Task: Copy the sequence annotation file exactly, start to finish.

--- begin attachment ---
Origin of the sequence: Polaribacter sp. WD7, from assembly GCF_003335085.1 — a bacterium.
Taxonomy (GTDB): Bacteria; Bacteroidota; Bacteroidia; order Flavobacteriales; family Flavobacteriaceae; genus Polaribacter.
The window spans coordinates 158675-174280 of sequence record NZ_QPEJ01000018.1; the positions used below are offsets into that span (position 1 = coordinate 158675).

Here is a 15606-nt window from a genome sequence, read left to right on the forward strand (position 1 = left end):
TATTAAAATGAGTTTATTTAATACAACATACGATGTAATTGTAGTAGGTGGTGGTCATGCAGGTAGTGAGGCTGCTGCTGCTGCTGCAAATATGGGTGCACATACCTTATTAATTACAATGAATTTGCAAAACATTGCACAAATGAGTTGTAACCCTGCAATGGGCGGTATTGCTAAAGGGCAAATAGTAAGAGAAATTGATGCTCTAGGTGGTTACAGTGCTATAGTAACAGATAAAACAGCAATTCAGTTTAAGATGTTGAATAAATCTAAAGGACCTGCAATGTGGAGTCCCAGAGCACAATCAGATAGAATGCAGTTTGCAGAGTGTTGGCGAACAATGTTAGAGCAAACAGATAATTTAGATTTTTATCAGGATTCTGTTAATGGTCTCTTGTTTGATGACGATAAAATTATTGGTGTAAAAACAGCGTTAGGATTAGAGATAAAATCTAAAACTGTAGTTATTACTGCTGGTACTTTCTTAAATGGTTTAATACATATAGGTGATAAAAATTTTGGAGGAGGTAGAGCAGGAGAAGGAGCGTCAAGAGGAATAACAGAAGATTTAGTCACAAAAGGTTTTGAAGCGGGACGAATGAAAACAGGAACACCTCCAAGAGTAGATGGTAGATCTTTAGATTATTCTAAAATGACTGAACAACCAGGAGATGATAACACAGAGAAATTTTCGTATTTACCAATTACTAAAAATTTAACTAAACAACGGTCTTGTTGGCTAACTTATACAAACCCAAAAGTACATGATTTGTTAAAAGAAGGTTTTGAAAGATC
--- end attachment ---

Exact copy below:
Origin of the sequence: Polaribacter sp. WD7, from assembly GCF_003335085.1 — a bacterium.
Taxonomy (GTDB): Bacteria; Bacteroidota; Bacteroidia; order Flavobacteriales; family Flavobacteriaceae; genus Polaribacter.
The window spans coordinates 158675-174280 of sequence record NZ_QPEJ01000018.1; the positions used below are offsets into that span (position 1 = coordinate 158675).

Here is a 15606-nt window from a genome sequence, read left to right on the forward strand (position 1 = left end):
TATTAAAATGAGTTTATTTAATACAACATACGATGTAATTGTAGTAGGTGGTGGTCATGCAGGTAGTGAGGCTGCTGCTGCTGCTGCAAATATGGGTGCACATACCTTATTAATTACAATGAATTTGCAAAACATTGCACAAATGAGTTGTAACCCTGCAATGGGCGGTATTGCTAAAGGGCAAATAGTAAGAGAAATTGATGCTCTAGGTGGTTACAGTGCTATAGTAACAGATAAAACAGCAATTCAGTTTAAGATGTTGAATAAATCTAAAGGACCTGCAATGTGGAGTCCCAGAGCACAATCAGATAGAATGCAGTTTGCAGAGTGTTGGCGAACAATGTTAGAGCAAACAGATAATTTAGATTTTTATCAGGATTCTGTTAATGGTCTCTTGTTTGATGACGATAAAATTATTGGTGTAAAAACAGCGTTAGGATTAGAGATAAAATCTAAAACTGTAGTTATTACTGCTGGTACTTTCTTAAATGGTTTAATACATATAGGTGATAAAAATTTTGGAGGAGGTAGAGCAGGAGAAGGAGCGTCAAGAGGAATAACAGAAGATTTAGTCACAAAAGGTTTTGAAGCGGGACGAATGAAAACAGGAACACCTCCAAGAGTAGATGGTAGATCTTTAGATTATTCTAAAATGACTGAACAACCAGGAGATGATAACACAGAGAAATTTTCGTATTTACCAATTACTAAAAATTTAACTAAACAACGGTCTTGTTGGCTAACTTATACAAACCCAAAAGTACATGATTTGTTAAAAGAAGGTTTTGAAAGATC